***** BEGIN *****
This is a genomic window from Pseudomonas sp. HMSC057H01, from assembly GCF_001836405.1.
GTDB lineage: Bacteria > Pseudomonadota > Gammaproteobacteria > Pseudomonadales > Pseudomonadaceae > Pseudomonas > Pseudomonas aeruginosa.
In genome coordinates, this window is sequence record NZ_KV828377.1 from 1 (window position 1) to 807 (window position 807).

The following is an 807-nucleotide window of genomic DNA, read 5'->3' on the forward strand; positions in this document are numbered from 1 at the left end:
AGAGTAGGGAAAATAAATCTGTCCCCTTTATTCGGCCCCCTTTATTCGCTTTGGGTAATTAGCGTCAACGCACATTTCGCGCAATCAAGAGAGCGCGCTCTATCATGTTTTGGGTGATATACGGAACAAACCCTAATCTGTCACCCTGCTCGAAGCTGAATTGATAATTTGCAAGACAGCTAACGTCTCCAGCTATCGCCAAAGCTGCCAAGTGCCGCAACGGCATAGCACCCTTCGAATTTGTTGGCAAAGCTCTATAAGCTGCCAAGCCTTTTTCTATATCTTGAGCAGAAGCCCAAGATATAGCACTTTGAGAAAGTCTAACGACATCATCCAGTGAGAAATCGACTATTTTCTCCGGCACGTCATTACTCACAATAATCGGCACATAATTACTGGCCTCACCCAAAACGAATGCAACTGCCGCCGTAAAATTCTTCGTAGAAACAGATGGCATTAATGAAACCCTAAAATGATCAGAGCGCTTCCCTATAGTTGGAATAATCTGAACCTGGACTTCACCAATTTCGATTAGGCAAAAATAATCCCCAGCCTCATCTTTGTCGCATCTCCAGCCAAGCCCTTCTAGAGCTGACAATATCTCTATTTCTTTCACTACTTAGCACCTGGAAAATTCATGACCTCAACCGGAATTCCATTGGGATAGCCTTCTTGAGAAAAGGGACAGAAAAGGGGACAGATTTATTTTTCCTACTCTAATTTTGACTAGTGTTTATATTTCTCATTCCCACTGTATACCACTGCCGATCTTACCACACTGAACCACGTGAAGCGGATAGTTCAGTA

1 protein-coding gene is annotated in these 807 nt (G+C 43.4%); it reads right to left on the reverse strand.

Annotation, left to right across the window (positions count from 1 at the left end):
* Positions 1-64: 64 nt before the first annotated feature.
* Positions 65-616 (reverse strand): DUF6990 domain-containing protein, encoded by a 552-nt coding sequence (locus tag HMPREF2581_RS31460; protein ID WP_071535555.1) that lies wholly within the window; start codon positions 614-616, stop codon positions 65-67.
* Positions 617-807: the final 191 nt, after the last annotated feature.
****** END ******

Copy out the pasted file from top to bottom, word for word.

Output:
This is a genomic window from Pseudomonas sp. HMSC057H01, from assembly GCF_001836405.1.
GTDB lineage: Bacteria > Pseudomonadota > Gammaproteobacteria > Pseudomonadales > Pseudomonadaceae > Pseudomonas > Pseudomonas aeruginosa.
In genome coordinates, this window is sequence record NZ_KV828377.1 from 1 (window position 1) to 807 (window position 807).

The following is an 807-nucleotide window of genomic DNA, read 5'->3' on the forward strand; positions in this document are numbered from 1 at the left end:
AGAGTAGGGAAAATAAATCTGTCCCCTTTATTCGGCCCCCTTTATTCGCTTTGGGTAATTAGCGTCAACGCACATTTCGCGCAATCAAGAGAGCGCGCTCTATCATGTTTTGGGTGATATACGGAACAAACCCTAATCTGTCACCCTGCTCGAAGCTGAATTGATAATTTGCAAGACAGCTAACGTCTCCAGCTATCGCCAAAGCTGCCAAGTGCCGCAACGGCATAGCACCCTTCGAATTTGTTGGCAAAGCTCTATAAGCTGCCAAGCCTTTTTCTATATCTTGAGCAGAAGCCCAAGATATAGCACTTTGAGAAAGTCTAACGACATCATCCAGTGAGAAATCGACTATTTTCTCCGGCACGTCATTACTCACAATAATCGGCACATAATTACTGGCCTCACCCAAAACGAATGCAACTGCCGCCGTAAAATTCTTCGTAGAAACAGATGGCATTAATGAAACCCTAAAATGATCAGAGCGCTTCCCTATAGTTGGAATAATCTGAACCTGGACTTCACCAATTTCGATTAGGCAAAAATAATCCCCAGCCTCATCTTTGTCGCATCTCCAGCCAAGCCCTTCTAGAGCTGACAATATCTCTATTTCTTTCACTACTTAGCACCTGGAAAATTCATGACCTCAACCGGAATTCCATTGGGATAGCCTTCTTGAGAAAAGGGACAGAAAAGGGGACAGATTTATTTTTCCTACTCTAATTTTGACTAGTGTTTATATTTCTCATTCCCACTGTATACCACTGCCGATCTTACCACACTGAACCACGTGAAGCGGATAGTTCAGTA

1 protein-coding gene is annotated in these 807 nt (G+C 43.4%); it reads right to left on the reverse strand.

Annotation, left to right across the window (positions count from 1 at the left end):
* Positions 1-64: 64 nt before the first annotated feature.
* Positions 65-616 (reverse strand): DUF6990 domain-containing protein, encoded by a 552-nt coding sequence (locus tag HMPREF2581_RS31460; protein ID WP_071535555.1) that lies wholly within the window; start codon positions 614-616, stop codon positions 65-67.
* Positions 617-807: the final 191 nt, after the last annotated feature.